Spatially Explicit Models for Freshwater Fish for Conservation Planning

  • Michio Fukushima
Part of the Ecological Research Monographs book series (ECOLOGICAL)


In conservation biology, spatially explicit models, sometimes known as predictive habitat distribution models (Guisan and Zimmermann 2000), have been widely used to predict distributions of plants (Leathwick 1998), insects (Lobo and Martin-Piera 2002; Gutiérrez et al. 2005), amphibians (Ray et al. 2002), reptiles (Fisher et al. 2002), fishes (Joy and Death 2001; Leathwick et al. 2005), birds (Peterson and Robins 2003), and mammals (Carroll et al. 1999). This modeling technique has been applied to Japan’s freshwater ecosystems: for example, to reconstruct historical global distribution of an endangered fish species with an already diminished distribution range (Fukushima et al. 2011) and to predict potential areas susceptible to invasion by exotic fish species (Iguchi et al. 2004). Because spatially explicit modeling is a correlative statistical technique, it basically requires only two sets of data: response and predictor variables. What makes this modeling technique different from classic techniques is that the variables (1) are spatial in nature, (2) are most often observational rather than designed, and (3) are not repetitive in space because the earth is the only unit (Cressie 1993). In a field-based ecological study, it practically means that the data are geo-referenced in a given landscape (e.g., by a global positioning system, or GPS).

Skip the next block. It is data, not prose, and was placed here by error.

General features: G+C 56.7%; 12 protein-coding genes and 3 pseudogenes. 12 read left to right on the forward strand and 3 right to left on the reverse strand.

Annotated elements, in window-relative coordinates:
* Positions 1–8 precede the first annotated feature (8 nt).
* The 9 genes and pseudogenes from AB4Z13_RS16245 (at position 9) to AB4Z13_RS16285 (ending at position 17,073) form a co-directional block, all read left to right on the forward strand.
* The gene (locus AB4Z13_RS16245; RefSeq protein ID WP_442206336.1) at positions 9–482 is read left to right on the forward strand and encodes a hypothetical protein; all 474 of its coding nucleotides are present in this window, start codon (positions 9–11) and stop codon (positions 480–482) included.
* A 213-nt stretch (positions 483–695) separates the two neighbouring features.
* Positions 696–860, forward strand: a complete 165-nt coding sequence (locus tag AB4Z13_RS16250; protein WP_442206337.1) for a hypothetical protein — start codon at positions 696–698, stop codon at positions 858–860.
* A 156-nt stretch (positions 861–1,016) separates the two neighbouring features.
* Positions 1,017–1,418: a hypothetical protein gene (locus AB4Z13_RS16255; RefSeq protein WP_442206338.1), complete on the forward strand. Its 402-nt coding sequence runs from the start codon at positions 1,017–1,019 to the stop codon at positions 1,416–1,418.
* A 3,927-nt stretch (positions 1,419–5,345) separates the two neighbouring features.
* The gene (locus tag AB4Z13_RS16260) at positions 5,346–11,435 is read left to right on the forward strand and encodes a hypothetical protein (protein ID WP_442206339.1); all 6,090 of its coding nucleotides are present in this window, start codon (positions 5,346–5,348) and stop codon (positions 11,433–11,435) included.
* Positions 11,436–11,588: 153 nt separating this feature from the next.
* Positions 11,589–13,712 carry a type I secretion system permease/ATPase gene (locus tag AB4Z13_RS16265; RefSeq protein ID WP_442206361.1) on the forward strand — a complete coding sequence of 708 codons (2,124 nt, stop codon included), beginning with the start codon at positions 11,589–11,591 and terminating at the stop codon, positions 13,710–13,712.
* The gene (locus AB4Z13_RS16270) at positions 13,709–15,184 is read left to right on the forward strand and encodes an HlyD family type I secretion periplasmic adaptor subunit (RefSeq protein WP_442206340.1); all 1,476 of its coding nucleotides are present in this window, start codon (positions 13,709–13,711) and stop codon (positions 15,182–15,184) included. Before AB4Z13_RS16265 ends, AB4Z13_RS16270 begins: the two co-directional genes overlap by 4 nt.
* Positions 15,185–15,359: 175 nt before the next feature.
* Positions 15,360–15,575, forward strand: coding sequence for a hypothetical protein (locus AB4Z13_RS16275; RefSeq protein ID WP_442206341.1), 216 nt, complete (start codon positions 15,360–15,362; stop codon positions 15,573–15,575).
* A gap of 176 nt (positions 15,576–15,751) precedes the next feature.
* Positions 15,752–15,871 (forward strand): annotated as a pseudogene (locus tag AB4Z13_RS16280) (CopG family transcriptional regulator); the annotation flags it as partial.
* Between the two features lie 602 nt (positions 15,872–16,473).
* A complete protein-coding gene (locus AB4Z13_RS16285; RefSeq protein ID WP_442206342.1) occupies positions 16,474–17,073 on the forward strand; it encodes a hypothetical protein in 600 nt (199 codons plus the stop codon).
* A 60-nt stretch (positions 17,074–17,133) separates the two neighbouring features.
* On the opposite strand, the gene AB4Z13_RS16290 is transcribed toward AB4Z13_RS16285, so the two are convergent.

Species Richness Fish Species Geographic Information System Occurrence Probability Masu Salmon 
These keywords were added by machine and not by the authors. This process is experimental and the keywords may be updated as the learning algorithm improves.



I thank T. Iwadate, D. Kishi, I. Koizumi, H. Takayama, and Y. Miyake for their assistance in the field. K. Nakao, M. Kaneko, M. Takada, R. Kitagawa, K. Shimoda, and N. Takamura contributed to the compilation of the fish database used in this study. S. Kameyama, H. Shimazaki, M. Amemiya, and M. Han provided technical assistance for GIS analyses. I also thank E.A. Steel for her constructive comments on earlier versions of this chapter. Fish data were provided by the Biodiversity Center of Japan, Foundation for Riverfront Improvement and Restoration, Hokkaido Fish Hatchery, and Hokkaido Aquaculture Promotion Corporation.


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Copyright information

© Springer 2012

Authors and Affiliations

  1. 1.National Institute for Environmental StudiesTsukubaJapan

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